Poet and storyteller Joseph Bruchac was born in Greenfield Center, New York. He earned his BA from Cornell University, MA from Syracuse, and PhD in comparative literature from the Union Institute of Ohio. He is the author of more than 120 books for adults and children, including Tell Me a Tale: A Book About Storytelling (1997); The First Strawberries: A Cherokee Story (1993); Keepers of the Earth (1988), which he coauthored with Michael Caduto; his autobiography, Bowman’s Store: A Journey to Myself (1997); and novels for young readers such as Dawn Land (1993) and The Heart of a Chief (1998).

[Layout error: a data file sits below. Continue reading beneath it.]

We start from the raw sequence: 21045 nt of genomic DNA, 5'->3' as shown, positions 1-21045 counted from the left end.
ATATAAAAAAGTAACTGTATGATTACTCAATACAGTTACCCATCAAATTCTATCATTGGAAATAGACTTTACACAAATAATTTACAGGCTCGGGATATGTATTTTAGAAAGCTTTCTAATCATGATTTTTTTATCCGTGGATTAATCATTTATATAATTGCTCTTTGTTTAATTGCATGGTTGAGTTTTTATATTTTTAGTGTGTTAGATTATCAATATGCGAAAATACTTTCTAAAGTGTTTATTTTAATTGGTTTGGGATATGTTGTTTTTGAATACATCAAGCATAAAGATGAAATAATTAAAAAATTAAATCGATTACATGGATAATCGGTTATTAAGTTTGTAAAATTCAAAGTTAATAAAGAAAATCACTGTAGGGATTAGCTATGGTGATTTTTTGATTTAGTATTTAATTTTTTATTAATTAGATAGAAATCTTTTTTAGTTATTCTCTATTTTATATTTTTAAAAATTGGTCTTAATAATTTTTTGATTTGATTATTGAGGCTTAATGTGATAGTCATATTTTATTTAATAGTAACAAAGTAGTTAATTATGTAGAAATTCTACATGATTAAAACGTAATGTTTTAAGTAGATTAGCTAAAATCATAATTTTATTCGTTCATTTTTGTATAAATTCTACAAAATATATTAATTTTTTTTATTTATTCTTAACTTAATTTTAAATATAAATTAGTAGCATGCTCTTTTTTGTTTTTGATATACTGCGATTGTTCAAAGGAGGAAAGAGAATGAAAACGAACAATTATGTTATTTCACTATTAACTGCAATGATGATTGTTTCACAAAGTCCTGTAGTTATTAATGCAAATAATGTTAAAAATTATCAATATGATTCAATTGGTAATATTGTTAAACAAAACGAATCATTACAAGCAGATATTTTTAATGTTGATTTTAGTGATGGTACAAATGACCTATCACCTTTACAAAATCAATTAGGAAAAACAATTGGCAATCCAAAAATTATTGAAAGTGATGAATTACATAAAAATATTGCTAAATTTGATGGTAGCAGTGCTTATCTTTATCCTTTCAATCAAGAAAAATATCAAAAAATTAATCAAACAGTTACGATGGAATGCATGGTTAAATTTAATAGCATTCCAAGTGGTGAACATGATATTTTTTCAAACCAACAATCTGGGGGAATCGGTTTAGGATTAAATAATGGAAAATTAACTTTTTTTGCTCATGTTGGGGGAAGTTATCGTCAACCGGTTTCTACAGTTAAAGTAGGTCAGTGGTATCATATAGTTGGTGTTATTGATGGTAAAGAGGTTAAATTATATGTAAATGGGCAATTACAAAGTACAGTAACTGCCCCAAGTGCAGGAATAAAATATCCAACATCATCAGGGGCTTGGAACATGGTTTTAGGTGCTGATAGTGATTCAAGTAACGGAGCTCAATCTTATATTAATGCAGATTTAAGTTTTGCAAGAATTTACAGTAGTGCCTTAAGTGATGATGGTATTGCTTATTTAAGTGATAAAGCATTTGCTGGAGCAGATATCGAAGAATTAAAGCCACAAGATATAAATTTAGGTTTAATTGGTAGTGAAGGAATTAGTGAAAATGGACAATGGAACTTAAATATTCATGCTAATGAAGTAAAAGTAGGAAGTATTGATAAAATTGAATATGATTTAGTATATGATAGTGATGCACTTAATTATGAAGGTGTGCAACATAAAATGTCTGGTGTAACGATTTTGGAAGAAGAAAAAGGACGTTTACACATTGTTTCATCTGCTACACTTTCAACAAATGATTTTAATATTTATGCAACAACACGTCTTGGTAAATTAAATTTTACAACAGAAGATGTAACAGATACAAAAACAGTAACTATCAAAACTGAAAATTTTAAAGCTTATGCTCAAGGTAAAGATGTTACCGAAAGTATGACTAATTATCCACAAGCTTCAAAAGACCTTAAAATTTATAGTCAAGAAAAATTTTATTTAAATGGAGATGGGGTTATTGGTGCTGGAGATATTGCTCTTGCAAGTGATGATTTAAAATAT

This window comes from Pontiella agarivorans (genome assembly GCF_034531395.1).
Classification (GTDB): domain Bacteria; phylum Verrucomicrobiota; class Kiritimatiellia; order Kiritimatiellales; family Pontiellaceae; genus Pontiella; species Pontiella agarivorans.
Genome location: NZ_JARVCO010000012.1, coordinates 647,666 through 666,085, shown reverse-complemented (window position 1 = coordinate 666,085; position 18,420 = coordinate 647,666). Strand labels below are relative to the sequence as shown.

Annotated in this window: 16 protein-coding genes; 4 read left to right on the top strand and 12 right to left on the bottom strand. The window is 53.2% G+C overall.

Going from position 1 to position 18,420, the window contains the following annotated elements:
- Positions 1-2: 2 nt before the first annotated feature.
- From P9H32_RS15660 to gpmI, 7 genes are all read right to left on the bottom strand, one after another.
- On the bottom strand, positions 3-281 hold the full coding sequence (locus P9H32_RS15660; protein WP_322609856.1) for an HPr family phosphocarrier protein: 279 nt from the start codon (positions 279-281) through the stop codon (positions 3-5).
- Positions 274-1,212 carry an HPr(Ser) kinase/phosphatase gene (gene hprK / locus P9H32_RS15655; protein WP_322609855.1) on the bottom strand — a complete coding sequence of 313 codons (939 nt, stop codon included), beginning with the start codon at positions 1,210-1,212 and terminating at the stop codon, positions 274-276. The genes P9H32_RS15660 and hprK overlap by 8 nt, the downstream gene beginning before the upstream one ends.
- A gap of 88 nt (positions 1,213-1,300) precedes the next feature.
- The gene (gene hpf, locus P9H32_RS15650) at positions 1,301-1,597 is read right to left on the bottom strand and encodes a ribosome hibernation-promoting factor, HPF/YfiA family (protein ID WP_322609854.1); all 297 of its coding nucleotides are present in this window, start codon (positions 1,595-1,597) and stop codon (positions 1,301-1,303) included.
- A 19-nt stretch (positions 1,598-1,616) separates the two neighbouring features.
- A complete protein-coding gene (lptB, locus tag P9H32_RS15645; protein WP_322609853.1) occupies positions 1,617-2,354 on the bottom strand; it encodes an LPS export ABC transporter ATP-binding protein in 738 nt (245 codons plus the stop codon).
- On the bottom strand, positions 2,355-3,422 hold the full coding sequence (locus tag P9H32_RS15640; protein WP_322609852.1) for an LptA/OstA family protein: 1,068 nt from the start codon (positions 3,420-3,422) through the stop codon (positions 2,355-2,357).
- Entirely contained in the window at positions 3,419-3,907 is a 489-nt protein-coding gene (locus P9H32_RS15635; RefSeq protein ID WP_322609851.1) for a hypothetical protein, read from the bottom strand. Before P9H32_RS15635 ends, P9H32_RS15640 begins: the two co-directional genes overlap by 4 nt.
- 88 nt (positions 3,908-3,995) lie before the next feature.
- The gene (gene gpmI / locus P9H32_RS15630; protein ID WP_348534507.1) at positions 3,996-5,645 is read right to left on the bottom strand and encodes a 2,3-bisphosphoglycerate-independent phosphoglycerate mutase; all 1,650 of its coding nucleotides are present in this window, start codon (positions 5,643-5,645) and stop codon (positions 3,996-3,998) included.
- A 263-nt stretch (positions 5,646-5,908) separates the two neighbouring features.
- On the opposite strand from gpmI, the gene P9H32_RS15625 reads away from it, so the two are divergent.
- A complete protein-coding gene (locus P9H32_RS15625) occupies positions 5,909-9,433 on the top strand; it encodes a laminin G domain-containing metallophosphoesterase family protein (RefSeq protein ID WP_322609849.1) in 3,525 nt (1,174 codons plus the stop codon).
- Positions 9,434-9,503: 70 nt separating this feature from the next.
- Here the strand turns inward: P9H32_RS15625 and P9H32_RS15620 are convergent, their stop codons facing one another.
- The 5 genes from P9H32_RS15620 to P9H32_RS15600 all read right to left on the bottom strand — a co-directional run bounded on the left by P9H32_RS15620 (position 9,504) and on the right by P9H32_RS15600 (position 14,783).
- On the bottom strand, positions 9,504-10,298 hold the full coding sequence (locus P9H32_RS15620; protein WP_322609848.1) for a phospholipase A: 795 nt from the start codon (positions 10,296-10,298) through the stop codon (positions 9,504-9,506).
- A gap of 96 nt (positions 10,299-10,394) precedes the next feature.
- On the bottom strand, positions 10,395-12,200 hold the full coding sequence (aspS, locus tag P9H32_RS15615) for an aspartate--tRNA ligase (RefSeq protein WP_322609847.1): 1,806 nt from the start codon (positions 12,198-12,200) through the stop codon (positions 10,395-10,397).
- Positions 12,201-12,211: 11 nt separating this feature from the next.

In his work, Bruchac explores his Abenaki ancestry and Native American storytelling traditions. His honors and awards include fellowships from the Rockefeller Foundation and the National Endowment for the Arts, as well as a Cherokee Nation Prose Award, a Knickerbocker Award, a Hope S. Dean Award for Notable Achievement in Children’s Literature, and both Writer of the Year and Storyteller of the Year awards from the Wordcraft Circle of Native Writers and Storytellers. He also received a Lifetime Achievement Award from the Native Writers’ Circle of the Americas.
Bruchac founded the Greenfield Review Literary Center and the Greenfield Review Press and has edited a number of anthologies of poetry and fiction, including Breaking Silence (1983), which won an American Book Award. Bruchac has performed across the United States and internationally and has been storyteller-in-residence for Native American schools, including the Institute of Alaska Native Arts and the Onondaga Nation School. He lives in the house where his maternal grandparents raised him, in Greenfield Center.